I've always found peer editing with my students to be a challenge.
On one hand, I think it is a useful activity for them to read a classmate's work and see if they can understand it and help correct mistakes. It's also practical because I just can't edit 28 paragraphs in fifteen minutes of class time.
On the other hand, I find that they often don't do a very good job of it. They will read through the paragraph quickly, say "It's fine," and hand it back to the owner, even when there are obvious basic errors - nouns not capitalized, words misspelled, etc.
As with most things, I've found that my students have more success when I give them specific instructions, like in the picture above.
I introduced the Perfekt (conversational past tense) to German 2 at the beginning of the year, and we've been working hard on it for the past 2 weeks. This week, students began working on their first writing assessment: a paragraph about a special event such as a birthday that has happened in the past:
We did some pre-writing and brainstorming in class to think of words and phrases we've learned in this unit that could be used here:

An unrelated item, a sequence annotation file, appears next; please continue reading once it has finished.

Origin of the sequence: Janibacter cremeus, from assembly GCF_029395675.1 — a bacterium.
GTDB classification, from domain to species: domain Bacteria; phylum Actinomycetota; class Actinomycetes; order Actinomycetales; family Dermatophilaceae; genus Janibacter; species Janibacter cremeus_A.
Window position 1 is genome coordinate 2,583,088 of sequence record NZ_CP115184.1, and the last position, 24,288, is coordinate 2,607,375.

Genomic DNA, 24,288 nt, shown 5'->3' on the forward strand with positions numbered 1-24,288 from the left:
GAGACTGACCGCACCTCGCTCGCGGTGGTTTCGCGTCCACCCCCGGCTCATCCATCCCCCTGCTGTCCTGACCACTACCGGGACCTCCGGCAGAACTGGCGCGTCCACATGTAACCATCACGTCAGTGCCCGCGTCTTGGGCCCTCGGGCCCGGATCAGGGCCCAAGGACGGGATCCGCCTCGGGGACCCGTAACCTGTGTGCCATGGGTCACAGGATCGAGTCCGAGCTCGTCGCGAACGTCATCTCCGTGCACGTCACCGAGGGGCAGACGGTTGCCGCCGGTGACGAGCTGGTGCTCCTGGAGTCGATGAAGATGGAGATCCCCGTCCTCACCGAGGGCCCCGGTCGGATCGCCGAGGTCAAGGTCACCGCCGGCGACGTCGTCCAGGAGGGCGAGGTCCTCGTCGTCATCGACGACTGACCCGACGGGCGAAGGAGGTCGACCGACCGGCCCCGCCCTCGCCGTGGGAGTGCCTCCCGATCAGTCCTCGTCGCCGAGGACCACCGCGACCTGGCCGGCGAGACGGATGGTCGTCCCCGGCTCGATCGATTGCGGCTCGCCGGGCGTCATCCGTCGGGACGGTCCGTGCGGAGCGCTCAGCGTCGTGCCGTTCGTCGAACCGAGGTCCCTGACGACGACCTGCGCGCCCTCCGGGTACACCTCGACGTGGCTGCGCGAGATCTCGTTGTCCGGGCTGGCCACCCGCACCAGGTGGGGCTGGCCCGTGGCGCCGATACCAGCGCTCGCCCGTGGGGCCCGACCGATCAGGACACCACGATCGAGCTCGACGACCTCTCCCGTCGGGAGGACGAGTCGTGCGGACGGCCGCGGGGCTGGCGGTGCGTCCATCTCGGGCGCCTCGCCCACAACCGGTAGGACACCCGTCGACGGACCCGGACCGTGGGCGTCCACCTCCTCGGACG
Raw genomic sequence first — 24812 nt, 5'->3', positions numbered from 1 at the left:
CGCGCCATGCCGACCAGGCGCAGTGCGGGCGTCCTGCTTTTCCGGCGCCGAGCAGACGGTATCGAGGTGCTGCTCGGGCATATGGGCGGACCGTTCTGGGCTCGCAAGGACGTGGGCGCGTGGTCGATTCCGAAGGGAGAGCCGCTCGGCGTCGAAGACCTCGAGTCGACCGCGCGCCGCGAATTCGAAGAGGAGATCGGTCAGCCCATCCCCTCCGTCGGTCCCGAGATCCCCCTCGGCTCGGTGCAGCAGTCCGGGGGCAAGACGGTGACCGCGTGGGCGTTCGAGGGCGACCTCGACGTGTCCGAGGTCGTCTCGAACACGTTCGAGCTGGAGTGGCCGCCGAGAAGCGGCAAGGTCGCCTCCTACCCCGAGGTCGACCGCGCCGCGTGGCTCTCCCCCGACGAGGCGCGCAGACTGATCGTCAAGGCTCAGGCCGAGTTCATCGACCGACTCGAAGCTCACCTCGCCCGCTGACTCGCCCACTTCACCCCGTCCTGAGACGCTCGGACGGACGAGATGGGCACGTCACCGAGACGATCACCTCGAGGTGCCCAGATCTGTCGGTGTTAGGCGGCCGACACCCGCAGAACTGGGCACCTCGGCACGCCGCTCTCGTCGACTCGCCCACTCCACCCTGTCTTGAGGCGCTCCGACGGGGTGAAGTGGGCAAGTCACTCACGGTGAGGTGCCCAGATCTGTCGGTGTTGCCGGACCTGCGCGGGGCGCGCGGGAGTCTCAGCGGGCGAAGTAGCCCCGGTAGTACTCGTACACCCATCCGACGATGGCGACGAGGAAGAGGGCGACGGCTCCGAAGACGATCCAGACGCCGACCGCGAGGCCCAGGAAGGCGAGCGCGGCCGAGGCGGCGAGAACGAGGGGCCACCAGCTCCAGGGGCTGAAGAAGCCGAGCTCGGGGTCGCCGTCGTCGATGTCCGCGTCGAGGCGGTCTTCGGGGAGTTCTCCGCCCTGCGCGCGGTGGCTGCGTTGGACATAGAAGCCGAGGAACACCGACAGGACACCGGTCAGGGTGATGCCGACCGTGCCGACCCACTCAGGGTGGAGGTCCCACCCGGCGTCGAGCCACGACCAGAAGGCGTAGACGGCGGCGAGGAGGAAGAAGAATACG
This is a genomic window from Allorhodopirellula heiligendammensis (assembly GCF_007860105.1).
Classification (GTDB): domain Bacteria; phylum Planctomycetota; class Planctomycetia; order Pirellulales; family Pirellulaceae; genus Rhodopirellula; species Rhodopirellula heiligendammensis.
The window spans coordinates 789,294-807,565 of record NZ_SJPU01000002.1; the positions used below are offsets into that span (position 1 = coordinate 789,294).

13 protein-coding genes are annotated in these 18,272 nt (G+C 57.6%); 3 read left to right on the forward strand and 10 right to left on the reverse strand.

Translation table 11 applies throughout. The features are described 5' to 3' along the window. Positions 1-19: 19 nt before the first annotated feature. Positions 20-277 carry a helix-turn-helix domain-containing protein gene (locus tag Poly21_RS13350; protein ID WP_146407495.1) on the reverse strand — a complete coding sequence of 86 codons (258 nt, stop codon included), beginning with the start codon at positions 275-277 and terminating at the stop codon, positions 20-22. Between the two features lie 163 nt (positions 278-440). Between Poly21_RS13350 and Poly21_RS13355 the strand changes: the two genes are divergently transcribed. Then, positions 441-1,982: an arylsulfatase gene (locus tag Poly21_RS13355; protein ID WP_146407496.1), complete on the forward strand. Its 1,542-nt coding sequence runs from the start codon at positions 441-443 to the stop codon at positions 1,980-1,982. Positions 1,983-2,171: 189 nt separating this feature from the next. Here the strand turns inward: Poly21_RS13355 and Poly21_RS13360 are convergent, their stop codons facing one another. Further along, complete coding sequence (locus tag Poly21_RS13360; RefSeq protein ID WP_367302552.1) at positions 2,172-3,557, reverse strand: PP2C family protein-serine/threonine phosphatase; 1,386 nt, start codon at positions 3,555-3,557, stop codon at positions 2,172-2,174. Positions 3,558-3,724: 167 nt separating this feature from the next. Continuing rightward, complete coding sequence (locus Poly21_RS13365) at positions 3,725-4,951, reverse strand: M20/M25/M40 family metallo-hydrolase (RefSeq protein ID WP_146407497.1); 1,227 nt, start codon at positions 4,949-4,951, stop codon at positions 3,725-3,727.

Then, students wrote a rough draft that was due on Thursday. My hope was that giving them a specific checklist would improve the quality of peer editing.
Overall, I think it was a success. In my first class, which is generally pretty strong in language skills and students do an excellent job of following directions, almost everyone got through the editing checklist and I saw lots of papers with highlighted helping verbs and past participles and some helpful changes.
In my second class, which has a little bit weaker language skills on average and has students who are easily distracted and not as good at following instructions, I had fewer successfully edited paragraphs (It didn't help that several students hadn't done a rough draft, so they had to use the time to write one and didn't get the opportunity to benefit from peer editing.) but still a reasonable amount of success.
Here are the files if you'd like a copy: